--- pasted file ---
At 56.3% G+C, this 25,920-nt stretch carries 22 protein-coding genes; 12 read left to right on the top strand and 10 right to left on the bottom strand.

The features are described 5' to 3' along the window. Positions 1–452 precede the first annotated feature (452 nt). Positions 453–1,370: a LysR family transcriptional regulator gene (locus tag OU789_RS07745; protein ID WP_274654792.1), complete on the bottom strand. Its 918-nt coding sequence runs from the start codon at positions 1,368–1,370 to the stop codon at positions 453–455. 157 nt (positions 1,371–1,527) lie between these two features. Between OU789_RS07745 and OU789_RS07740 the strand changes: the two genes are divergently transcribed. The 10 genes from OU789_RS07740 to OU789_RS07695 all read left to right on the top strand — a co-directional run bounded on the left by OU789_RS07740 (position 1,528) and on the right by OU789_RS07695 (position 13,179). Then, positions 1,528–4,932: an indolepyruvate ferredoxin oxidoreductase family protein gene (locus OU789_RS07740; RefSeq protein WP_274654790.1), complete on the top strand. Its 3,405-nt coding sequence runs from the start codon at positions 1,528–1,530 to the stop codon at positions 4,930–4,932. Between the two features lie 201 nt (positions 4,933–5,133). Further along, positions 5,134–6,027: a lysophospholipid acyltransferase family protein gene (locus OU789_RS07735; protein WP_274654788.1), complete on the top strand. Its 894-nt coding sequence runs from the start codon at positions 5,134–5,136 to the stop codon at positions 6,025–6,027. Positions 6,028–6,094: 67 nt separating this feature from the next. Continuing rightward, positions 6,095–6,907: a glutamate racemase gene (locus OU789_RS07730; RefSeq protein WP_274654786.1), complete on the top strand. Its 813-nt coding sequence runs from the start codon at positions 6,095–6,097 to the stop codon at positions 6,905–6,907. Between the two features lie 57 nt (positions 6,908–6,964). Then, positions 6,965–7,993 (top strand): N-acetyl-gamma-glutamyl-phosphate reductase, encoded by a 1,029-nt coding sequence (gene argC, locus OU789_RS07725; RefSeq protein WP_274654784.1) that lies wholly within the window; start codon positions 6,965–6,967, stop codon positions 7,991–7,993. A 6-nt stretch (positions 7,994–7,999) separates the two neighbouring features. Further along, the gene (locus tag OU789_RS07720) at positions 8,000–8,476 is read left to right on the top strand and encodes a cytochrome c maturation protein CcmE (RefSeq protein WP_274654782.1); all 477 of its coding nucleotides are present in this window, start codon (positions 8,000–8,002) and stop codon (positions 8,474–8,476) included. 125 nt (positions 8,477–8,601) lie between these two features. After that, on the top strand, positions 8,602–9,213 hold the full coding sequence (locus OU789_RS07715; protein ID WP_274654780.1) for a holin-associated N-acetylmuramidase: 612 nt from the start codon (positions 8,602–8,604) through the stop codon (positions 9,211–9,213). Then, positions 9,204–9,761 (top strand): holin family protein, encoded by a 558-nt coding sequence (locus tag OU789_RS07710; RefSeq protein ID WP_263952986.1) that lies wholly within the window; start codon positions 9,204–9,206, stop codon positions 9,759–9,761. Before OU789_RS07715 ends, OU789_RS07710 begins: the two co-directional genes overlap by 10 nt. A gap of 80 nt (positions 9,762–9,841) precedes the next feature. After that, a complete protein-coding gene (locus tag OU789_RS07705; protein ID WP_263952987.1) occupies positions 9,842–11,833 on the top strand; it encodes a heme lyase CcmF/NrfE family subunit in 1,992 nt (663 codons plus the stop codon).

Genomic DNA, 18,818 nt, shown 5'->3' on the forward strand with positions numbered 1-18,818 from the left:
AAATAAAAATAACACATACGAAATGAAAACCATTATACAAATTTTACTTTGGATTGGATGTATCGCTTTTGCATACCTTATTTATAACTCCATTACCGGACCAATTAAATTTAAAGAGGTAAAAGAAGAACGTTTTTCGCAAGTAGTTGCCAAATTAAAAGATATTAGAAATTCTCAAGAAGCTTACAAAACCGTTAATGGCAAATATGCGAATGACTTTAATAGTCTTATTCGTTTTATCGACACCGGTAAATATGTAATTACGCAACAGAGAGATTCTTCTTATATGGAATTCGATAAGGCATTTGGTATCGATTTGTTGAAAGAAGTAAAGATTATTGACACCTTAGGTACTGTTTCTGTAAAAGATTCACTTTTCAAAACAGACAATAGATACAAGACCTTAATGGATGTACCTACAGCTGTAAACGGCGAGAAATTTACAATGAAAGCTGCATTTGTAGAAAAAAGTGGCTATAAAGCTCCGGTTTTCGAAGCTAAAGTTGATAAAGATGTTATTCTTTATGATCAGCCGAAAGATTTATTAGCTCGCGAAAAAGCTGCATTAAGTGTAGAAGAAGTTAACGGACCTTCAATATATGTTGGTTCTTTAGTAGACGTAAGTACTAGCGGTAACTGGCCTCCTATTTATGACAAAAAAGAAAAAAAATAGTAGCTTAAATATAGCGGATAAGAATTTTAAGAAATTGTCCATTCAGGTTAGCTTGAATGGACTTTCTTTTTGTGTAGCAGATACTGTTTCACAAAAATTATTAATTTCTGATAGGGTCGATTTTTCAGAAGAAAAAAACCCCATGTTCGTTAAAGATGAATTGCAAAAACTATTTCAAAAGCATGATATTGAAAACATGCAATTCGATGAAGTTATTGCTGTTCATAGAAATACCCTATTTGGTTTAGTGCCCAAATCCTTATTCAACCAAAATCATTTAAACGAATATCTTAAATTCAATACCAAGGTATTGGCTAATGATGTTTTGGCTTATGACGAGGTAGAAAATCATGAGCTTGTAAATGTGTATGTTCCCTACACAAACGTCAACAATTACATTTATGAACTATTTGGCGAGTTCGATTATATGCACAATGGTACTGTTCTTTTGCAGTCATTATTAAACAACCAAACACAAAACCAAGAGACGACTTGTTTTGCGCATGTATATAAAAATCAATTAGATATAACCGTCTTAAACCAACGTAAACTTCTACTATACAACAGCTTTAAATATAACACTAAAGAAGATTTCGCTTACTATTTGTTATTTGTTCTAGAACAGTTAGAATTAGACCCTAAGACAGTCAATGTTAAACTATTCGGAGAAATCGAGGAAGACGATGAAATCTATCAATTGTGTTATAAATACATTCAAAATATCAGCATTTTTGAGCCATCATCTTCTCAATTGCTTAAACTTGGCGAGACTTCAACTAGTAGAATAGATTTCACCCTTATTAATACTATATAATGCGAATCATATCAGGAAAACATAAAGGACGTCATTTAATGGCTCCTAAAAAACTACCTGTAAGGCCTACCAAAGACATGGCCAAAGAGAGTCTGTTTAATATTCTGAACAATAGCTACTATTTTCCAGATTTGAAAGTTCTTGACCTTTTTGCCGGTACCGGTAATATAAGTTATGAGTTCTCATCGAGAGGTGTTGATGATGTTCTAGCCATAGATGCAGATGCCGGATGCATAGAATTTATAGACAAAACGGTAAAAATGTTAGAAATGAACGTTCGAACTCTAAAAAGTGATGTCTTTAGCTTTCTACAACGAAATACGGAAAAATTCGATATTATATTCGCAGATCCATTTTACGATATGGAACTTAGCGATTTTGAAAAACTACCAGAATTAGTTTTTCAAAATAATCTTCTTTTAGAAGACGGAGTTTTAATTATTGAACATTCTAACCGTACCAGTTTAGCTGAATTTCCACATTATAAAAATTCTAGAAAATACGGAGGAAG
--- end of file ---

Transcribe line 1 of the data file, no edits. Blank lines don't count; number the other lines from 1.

At 56.3% G+C, this 25,920-nt stretch carries 22 protein-coding genes; 12 read left to right on the top strand and 10 right to left on the bottom strand.